By Douglas H. Domedion (5/24/12)

Last week I mentioned how the purple martin population has declined in NYS, by 39% since the early 1980's. This is also the true in Vermont, Massachusetts, Ontario, Quebec, Pennsylvania and New Hampshire; some of which have higher rates of decline.

So what has been going on that has caused this decline? As with all of Mother Nature's subjects there are generally a number of reasons for a problem. First, loss of habitat or changes in it can cause stress and issues. But there is another thing that caused the shift from natural cavities to man-made cavities. The Indians would hollow out gourds and hang them around their homes. The martins adapted to these and over a long period of time they abandoned the natural cavities and switched over to these man-made cavities probably because they found them more secure from predators because of the close proximity to humans. Now if man-made cavities are not provided they are at a loss as where to nest.

The second reason is the take over of nesting cavities by non-native species such species as the starling and house sparrow. These two species have not only caused problems with martins but also bluebirds, wood ducks and other native cavity nesters.

Another reason, that goes along with the second, is the lack of people to put up and MAINTAIN these nesting structures. These houses can be expensive and are not easily monitored as they need to be put on high poles. A system that allows the easy raising and lowering of the martin house is needed and can be expensive but that is what is needed to be done.

There are some new methods available to manage martin houses but they don't seem to be getting out to people. This is where the NYS Purple Martin Project comes in (more on that later). Another reason we are experiencing lower martin populations could be something is going on in the winter grounds in South America that we don't know about yet.

So what can we do to help reverse this downward trend? The same as we did for the Bluebirds!

  • purple martin houseWe can start by installing more of the appropriate martin housing, including predator proofing, and a system to easily raise and lower the house to evict house sparrows and starlings. House sparrows will actually kill martins and bluebirds and destroy their eggs or young. Houses should be place at least 10 feet high and higher if possible. They should be 30 to 120 feet from any human housing and 50 feet from any trees so a clear glide path for approaching the house is available. Being placed near a large body of water, such as a pond, is also another plus. These efforts are worth it because martin will return to the same nesting site each year if it is still suitable and that means good maintenance. There are now new methods of trapping these non-natives and a new entrance hole design that prevents starlings from entering the cavities.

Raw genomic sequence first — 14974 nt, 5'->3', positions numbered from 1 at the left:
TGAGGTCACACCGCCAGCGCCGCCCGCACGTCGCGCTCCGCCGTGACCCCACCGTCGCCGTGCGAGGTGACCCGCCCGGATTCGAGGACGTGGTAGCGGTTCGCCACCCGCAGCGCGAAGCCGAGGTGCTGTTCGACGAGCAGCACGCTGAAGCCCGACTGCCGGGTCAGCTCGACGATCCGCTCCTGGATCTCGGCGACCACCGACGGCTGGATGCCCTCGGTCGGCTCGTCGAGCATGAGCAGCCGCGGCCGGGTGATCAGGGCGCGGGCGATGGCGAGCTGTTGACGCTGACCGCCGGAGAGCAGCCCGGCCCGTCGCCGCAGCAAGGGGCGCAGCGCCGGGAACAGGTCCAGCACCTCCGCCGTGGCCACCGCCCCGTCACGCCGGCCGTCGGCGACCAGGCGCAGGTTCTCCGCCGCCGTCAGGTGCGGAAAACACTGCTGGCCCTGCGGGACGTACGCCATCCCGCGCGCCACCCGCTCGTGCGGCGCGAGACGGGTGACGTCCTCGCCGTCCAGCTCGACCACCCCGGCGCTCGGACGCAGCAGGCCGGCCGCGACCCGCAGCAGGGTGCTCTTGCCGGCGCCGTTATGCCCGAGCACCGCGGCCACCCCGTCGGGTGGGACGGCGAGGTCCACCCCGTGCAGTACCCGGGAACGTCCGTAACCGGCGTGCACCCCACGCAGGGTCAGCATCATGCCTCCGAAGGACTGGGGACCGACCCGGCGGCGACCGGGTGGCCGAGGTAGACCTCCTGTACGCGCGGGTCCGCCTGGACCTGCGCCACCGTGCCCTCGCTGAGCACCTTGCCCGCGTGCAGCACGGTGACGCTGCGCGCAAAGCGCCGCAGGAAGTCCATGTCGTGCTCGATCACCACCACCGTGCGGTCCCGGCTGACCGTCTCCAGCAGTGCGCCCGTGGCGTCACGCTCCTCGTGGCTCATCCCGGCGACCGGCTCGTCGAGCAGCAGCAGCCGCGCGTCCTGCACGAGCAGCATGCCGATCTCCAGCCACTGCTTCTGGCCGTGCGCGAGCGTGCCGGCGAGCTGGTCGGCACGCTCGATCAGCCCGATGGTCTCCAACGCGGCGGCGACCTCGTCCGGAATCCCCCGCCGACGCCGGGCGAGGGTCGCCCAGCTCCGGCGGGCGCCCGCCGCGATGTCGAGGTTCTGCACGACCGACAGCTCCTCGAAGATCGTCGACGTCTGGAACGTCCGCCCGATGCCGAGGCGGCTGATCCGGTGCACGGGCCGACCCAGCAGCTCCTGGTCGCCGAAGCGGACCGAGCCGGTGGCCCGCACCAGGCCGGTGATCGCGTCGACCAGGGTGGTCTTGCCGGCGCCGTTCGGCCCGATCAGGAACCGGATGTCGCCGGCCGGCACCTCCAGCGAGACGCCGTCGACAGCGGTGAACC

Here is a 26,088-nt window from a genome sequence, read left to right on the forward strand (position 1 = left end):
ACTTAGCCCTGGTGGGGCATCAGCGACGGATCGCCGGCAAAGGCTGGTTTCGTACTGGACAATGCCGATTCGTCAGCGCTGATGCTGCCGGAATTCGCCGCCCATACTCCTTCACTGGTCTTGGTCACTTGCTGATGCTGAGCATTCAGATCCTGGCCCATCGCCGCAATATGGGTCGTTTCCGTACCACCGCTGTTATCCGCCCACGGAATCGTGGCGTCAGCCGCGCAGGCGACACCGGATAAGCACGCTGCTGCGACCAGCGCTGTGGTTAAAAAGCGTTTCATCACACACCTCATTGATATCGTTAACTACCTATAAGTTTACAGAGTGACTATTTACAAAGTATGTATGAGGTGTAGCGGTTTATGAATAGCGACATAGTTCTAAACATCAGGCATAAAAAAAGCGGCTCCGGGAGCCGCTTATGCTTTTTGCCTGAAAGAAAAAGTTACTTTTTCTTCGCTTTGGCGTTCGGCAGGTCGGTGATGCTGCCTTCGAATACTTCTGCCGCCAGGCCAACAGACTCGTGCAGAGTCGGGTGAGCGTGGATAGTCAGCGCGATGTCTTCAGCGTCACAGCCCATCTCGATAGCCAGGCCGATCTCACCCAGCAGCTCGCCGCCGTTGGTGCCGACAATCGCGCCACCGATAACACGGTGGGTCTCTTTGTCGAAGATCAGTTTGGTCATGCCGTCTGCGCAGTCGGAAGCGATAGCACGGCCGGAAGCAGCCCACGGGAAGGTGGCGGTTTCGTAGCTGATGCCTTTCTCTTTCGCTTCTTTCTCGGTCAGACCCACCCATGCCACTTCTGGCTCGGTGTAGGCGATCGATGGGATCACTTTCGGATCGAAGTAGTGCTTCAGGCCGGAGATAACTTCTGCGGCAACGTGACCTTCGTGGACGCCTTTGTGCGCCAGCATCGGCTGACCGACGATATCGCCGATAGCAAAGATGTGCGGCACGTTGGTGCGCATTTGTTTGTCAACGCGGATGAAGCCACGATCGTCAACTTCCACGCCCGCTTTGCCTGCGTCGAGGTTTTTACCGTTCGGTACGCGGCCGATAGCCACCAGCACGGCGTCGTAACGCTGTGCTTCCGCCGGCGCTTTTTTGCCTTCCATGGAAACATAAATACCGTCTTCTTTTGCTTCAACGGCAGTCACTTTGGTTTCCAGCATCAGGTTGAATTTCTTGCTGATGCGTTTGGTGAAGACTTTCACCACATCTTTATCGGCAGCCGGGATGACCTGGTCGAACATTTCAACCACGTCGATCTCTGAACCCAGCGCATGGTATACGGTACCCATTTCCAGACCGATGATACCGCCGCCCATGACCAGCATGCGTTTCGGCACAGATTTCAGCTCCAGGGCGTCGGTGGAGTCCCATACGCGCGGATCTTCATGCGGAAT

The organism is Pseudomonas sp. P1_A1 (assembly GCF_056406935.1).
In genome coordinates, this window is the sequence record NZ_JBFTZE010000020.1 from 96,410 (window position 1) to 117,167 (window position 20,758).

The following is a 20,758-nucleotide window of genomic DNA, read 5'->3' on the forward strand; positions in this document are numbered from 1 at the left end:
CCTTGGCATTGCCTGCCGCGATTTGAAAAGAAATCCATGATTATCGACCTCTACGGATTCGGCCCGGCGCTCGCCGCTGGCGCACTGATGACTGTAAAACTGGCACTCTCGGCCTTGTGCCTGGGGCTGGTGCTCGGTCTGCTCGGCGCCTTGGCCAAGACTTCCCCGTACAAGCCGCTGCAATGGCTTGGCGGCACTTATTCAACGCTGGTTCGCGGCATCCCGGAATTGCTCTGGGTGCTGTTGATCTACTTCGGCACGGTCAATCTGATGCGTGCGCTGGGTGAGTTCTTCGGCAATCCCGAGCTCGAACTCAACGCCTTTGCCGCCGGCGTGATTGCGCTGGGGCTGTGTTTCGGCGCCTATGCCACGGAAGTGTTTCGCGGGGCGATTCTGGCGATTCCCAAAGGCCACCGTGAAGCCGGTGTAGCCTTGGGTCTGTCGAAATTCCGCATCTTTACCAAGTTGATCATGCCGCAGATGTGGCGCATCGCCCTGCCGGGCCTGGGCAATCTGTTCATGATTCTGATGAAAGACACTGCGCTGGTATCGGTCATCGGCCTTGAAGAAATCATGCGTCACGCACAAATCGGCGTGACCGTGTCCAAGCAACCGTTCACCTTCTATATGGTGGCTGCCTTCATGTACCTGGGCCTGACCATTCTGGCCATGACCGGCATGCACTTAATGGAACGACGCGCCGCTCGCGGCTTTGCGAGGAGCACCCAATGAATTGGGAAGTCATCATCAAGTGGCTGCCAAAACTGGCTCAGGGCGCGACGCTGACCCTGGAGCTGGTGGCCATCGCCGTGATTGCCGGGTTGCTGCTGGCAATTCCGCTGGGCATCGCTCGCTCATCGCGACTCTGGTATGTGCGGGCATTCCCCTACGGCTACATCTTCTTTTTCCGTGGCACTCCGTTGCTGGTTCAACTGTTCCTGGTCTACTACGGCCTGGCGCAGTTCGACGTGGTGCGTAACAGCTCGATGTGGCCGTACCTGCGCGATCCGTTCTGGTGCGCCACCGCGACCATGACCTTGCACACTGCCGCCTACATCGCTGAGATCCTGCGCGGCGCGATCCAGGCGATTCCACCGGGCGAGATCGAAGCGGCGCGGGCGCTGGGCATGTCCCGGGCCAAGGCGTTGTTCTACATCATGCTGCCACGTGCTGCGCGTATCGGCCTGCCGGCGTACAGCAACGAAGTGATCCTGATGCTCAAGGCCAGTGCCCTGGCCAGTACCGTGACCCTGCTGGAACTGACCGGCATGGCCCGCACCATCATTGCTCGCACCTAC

• Planting native trees, shrubs, flowers and grasses will attract more insects than non-natives for a better flying insect supply.
  • We can avoid applying pesticides that will kill or poison flying insects that the martins may catch and eat.
  • If you have or can create a pond with good vegetation around it this is a big plus for martins too. It will create habitat for dragonflies and many other flying insects that martins love. It also gives them a place to drink and bath as they do both on the fly.
  • A pile of small gravel or sand in an open area for grit can also help the birds out. Dried, crushed chicken egg shells on an elevated platform will help egg-laying females. Of course this tray could also be used to place meal worms out for bluebirds when we get those late cold spells and there are few insects for them to find.

If you are interested in this NYS Purple Martin Project you can contact:

We turned the bluebird around when he got into trouble and I'm sure we can do the same with the purple martin if folks get serious about it and put a little effort into the project.

Download a Purple Martin Brochure Here